|The objective of this research project was to determine whether the human factors of
fatigue and head tilt can be detected in real time by measuring the head motion of pilots
flying simulated unmanned aircraft missions. Test subjects flew a set of maneuvers using a fixed-base flight simulator programmed with a General Atomics MQ-1 Predator UAV simulation,
while an infrared tracking system tracked the six-degree-of-freedom motion of their heads. Test subjects completed three sessions of data collection. The data collected was date, time, translational motions of x, y, and z, and rotational motions of yaw, pitch, and roll. The
collected data was then tabulated and plots of the six-degrees-of-freedom versus time were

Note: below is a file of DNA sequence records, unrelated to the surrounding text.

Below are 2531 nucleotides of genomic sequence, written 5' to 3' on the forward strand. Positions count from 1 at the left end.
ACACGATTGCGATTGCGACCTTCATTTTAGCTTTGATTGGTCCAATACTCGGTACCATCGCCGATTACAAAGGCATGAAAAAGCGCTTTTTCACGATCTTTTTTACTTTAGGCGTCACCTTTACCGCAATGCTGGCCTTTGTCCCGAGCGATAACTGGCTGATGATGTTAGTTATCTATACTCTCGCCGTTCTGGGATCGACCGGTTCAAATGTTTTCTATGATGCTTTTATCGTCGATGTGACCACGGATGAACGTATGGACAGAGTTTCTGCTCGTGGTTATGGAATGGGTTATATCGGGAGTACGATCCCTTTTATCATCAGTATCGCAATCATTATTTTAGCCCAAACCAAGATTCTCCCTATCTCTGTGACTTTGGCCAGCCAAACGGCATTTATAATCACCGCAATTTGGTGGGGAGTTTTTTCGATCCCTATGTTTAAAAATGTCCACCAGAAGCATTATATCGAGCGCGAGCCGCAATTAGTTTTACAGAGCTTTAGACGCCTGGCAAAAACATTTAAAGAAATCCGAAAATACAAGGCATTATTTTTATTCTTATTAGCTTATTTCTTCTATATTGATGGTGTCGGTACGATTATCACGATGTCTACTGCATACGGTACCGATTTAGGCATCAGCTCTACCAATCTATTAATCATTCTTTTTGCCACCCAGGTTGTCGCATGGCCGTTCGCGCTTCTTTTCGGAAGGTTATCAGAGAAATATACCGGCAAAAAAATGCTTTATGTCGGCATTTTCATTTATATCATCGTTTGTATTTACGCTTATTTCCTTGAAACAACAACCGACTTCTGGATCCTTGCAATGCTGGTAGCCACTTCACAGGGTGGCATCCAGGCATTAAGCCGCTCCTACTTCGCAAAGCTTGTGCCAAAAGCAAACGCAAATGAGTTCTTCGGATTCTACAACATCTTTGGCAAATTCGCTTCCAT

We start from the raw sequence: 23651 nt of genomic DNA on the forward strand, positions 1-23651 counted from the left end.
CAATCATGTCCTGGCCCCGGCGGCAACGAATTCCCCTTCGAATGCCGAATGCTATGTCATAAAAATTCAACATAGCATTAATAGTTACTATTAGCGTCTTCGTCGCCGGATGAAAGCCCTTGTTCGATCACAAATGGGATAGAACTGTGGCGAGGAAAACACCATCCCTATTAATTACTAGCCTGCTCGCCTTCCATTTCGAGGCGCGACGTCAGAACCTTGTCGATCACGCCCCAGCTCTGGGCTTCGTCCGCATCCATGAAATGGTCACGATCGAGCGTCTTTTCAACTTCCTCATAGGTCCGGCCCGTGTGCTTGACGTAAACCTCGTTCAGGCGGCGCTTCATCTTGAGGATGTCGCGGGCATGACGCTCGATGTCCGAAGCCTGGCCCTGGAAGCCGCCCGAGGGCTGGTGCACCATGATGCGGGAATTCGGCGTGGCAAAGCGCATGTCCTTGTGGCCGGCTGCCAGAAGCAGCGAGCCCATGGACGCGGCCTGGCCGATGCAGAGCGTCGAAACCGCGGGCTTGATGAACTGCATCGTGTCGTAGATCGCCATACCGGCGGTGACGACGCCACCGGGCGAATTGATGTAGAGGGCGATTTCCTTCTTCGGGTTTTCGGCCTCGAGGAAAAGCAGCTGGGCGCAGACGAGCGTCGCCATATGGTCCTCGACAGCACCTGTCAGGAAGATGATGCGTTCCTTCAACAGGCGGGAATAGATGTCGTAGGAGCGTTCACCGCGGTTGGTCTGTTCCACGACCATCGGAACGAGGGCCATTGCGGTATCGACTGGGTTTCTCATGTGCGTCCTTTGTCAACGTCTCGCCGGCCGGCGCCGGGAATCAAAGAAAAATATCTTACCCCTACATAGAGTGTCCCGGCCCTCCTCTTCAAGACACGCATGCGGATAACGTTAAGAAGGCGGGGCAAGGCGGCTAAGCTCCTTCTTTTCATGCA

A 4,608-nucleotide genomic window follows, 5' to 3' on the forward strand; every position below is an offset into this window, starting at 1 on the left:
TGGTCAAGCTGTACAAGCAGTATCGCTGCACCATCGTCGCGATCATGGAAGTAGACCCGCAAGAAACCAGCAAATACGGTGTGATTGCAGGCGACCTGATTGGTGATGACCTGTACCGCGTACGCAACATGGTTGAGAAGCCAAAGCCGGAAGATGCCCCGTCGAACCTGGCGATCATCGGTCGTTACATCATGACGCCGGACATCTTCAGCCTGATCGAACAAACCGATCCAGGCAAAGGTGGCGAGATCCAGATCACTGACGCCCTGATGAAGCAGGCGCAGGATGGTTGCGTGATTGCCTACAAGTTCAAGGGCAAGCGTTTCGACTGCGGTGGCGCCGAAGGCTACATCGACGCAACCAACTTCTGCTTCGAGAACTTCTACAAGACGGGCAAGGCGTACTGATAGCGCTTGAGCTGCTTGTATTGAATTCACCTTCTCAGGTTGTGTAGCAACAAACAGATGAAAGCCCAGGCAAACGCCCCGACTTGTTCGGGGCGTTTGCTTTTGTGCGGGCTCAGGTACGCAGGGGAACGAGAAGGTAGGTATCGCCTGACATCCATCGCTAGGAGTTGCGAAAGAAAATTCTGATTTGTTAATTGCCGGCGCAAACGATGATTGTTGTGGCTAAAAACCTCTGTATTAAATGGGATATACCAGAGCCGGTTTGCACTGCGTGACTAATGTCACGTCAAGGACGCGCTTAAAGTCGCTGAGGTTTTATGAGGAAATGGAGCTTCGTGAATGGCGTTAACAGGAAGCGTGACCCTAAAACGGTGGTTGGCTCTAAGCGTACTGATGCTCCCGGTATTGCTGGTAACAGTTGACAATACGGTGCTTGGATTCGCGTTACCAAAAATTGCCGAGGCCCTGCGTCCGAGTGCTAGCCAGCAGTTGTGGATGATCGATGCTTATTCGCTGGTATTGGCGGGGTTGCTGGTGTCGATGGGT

generated for analysis. Visual observations of the subjects' head motion during the session were compared to the plotted data. Analysis of the data collected supports the conclusion
that motions in translational y and rotational pitch are the most promising indicators of
fatigue. On the other hand, rotational motions consisting of coupled yaw and roll appear to be the best indicators of head tilt. Due to the limited amount of data, these conclusions are preliminary. However, the methodology presented for observing evidence of phenomena, such as pilot fatigue and head tilt, show considerable promise.